February 27, 2008 > History: Hayward, the lovely resort town
History: Hayward, the lovely resort town
By Marcess Owings, Hayward Area Historical Society and Museums
Admit it - traveling is one of those things that we all wish we could do more of. It is on people's minds all the time, how to spend our sacred two weeks vacation. The Hayward that we know today has nearly every modern convenience of travel with several freeways and bridges, BART, and at least three major airports close by. But imagine a time when travel was more of a luxury and then think of Hayward. It is nearly impossible to imagine now, but Hayward was once a very popular resort town. Families and tourists once flocked here, seeking refuge from the crowded and noisy cities of San Francisco and Oakland.
Starting in the late 1870s, Hayward was a local destination synonymous with "resort." People passing through or those escaping normal life would stay in Hayward for entertainment, relaxation, and hospitality. Hayward was the rural countryside that provided an opportunity to commune with nature. Anyone could forget the hustle and bustle of the crowded city streets and appreciate the slower life here and the mild Mediterranean climate was perfect for health. As the cities grew, so did travel through Hayward, especially as railroads joined it with Oakland. Accommodations and hospitality is where Hayward's beginning is rooted.
The first hotel was built in 1852 by William Hayward, a New Englander who came West during the Gold Rush. Lacking luck in mining gold, William settled in the Bay Area where he squatted on Don Guillermo Castro's land. William set up a small store to serve other miners passing through the area and he saved up enough money to buy a parcel of land on the corner of Main and A streets, upon which he built his famous Haywards Hotel. Originally a modest 840 square feet, it was a place for travelers to rest for a night before continuing on their way.
Business grew and so did the hotel, growing to 72 rooms and finally 100 rooms. The impressive three-story structure became the landmark of the Hayward area with tourists from all over the area coming to stay. In the summer months, cottages were installed in Memorial Park to allow vacationers to temporarily live in the woods and commune with nature. The hotel was wildly famous for its food and hospitality, thanks to William's wife Rachel.
In addition to serving visitors and guests, the hotel was a community hot spot for local residents. Haywards Hotel was the first post office after William was appointed postmaster in 1856. In 1878, the Haywards Hotel grew to include an annex located across the street. It provided an additional 20 rooms and housed a billiards hall and bowling alley on the first floor. For over 70 years, the Haywards Hotel stood to welcome guests. Unfortunately, the main building of the hotel fell victim to a fire in 1923. The annex building was demolished in 1952 to make way for the widening of A Street.
Of course, the Haywards Hotel was not the only choice for accommodations in the fair resort town. A competitor, the Oakes Hotel, was built in 1863. Located at A Street and Mission Boulevard, it was originally known as the Lee and Ryland Hotel, but when Anthony "Tony" Oakes took over following the 1868 earthquake, it was renamed. Another unlucky forty-niner, Oakes got his start by entertaining people with his silvery tenor voice and Mexican guitar at a Sonoma hotel-saloon. He eventually moved to San Francisco and around the Peninsula before settling in Hayward, learning the hotel service trade along the way. The Oakes Hotel had 20 rooms and one suite. It also featured private dining rooms with chicken and game dinners being a house specialty. The Western Union Telegraph Company also had an office in the hotel to serve guests. The Oakes Hotel was known throughout Northern California for its food, liquor, and entertainment.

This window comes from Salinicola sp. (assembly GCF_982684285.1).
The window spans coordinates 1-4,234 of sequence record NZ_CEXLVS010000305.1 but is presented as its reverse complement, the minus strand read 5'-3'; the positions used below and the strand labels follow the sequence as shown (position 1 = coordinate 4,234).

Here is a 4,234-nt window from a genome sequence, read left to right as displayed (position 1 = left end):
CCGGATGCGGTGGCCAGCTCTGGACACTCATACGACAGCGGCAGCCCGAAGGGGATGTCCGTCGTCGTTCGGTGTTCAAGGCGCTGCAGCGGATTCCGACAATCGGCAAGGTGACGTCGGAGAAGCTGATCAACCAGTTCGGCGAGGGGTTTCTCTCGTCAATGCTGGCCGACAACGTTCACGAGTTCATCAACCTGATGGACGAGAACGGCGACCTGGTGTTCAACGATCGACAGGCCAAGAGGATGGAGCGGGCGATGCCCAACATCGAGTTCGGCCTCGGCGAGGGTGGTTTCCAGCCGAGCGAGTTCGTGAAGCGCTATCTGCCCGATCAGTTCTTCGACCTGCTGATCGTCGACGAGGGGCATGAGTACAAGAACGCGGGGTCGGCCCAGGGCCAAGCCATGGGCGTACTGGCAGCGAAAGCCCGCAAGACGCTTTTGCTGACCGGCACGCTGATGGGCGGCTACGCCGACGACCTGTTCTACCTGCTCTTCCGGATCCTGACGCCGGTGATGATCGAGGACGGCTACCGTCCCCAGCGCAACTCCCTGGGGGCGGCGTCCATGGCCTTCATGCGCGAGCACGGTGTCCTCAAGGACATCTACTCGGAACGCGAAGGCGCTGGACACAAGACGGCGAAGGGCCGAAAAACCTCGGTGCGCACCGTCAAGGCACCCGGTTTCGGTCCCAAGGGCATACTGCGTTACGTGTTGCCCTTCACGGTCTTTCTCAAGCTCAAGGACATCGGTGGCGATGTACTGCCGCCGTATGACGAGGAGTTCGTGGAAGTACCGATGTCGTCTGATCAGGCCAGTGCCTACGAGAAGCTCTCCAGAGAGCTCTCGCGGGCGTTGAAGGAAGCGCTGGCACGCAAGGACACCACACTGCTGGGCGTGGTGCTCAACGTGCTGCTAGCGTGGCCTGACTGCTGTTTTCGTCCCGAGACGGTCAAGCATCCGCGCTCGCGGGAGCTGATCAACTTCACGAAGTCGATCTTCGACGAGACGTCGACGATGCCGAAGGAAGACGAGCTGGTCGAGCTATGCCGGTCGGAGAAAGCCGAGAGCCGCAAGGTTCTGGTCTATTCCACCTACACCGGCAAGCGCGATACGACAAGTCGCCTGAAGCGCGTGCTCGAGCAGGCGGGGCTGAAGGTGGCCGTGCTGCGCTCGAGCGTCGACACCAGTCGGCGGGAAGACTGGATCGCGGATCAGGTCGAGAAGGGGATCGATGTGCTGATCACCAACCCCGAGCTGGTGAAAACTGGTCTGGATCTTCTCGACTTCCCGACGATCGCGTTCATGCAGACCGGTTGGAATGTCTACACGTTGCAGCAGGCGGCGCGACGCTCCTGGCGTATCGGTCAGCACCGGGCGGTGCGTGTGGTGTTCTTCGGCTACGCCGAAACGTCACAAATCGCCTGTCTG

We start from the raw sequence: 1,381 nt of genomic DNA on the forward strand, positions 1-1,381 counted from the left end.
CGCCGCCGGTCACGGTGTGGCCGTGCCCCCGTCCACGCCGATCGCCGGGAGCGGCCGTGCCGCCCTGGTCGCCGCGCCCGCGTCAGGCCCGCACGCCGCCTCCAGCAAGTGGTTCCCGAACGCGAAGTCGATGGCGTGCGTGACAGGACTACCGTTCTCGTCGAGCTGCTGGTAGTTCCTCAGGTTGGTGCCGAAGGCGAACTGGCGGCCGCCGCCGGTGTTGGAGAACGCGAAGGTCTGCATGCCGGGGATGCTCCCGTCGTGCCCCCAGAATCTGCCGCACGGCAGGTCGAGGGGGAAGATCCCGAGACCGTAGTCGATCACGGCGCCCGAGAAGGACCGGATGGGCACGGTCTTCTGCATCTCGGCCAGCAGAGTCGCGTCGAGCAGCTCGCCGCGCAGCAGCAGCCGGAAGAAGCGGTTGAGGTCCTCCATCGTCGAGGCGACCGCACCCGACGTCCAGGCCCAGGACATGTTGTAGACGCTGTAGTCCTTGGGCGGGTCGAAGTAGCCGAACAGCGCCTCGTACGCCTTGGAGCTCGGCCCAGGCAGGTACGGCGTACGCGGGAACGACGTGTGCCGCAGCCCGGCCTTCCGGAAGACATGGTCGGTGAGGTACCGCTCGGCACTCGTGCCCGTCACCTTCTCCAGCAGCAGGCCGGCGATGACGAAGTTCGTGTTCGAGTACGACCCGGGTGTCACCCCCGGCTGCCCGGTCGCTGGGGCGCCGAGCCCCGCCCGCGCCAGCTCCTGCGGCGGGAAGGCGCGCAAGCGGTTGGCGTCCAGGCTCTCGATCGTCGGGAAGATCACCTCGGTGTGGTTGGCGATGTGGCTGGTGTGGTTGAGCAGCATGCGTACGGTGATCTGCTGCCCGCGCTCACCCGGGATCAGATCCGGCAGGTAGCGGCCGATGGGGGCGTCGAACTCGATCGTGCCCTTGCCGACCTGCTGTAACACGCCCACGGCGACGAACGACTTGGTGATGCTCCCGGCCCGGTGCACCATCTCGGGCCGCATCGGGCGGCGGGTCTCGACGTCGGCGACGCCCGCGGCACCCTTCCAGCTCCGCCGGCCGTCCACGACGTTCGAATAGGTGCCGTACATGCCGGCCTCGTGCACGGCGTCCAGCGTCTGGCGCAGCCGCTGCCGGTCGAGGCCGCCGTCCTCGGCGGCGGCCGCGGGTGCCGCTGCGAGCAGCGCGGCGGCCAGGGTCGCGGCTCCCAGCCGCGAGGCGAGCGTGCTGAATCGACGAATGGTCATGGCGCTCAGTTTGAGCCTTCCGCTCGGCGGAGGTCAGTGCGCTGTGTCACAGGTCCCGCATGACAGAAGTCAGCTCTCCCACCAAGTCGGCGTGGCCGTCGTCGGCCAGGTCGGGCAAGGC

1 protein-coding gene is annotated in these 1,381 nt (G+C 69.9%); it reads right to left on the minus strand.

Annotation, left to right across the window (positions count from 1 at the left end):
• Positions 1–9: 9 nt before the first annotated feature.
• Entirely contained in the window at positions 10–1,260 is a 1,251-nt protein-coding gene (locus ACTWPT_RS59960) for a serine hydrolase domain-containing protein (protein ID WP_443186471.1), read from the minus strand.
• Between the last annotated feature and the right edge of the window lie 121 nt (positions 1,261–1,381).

However, perhaps the biggest draw for guest and local alike was the adjoining Oakes Hall. Oakes himself wrote about the hall, stating "this hall was erected by the proprietor for the use of parties, balls, and theatrical performances, with stage and scenery attached." Because of Oakes' previous acquaintance with San Francisco actors, opera stars, and circus performers, the Oakes Hotel became Hayward's center of culture. Oakes himself entertained his guests in the tavern and dining room. Starting in 1870, the Oakes Hotel also became a winter home to various traveling circuses, including Montgomery Queen's Circus and Menagerie. Pens and sawdust rings were built out back to house the animals, and tourists might encounter any number of acrobats, side show freaks, and fire-eaters.
By 1878, the hotel was so popular that Oakes published the Tony Oakes Songster, a song book containing popular music distributed in the dining room after dinner. After participating in a group sing-a-long, the room grew lively with dance. Oakes also encouraged his circus guests to perform. After a 30-year run, Oakes retired from the hotel business around 1890. The Oakes Hotel soon became the Villa Hotel and continued on as a Hayward treasure for another 60 years before demolition in 1952.
Looking at Hayward now, it is amazing that our busy city at the heart of the bay used to be a rural travel destination known for restorative qualities and cultural happenings. From tourists and circus animals in a resort town to a suburban commuter city, Hayward has grown tremendously to encompass other aspects of life. It might be something to consider the next time you head out of town to a modern travel hot-spot-how being a tourist destination might have an effect on their development.
Marcess Owings is a curatorial assistant at the Hayward Area Historical Society and Museums (HAHS). To learn more about Hayward's diverse history, visit the downtown museum at 22701 Main St. in Hayward. For more information on current exhibits and programs, visit www.haywardareahistory.org.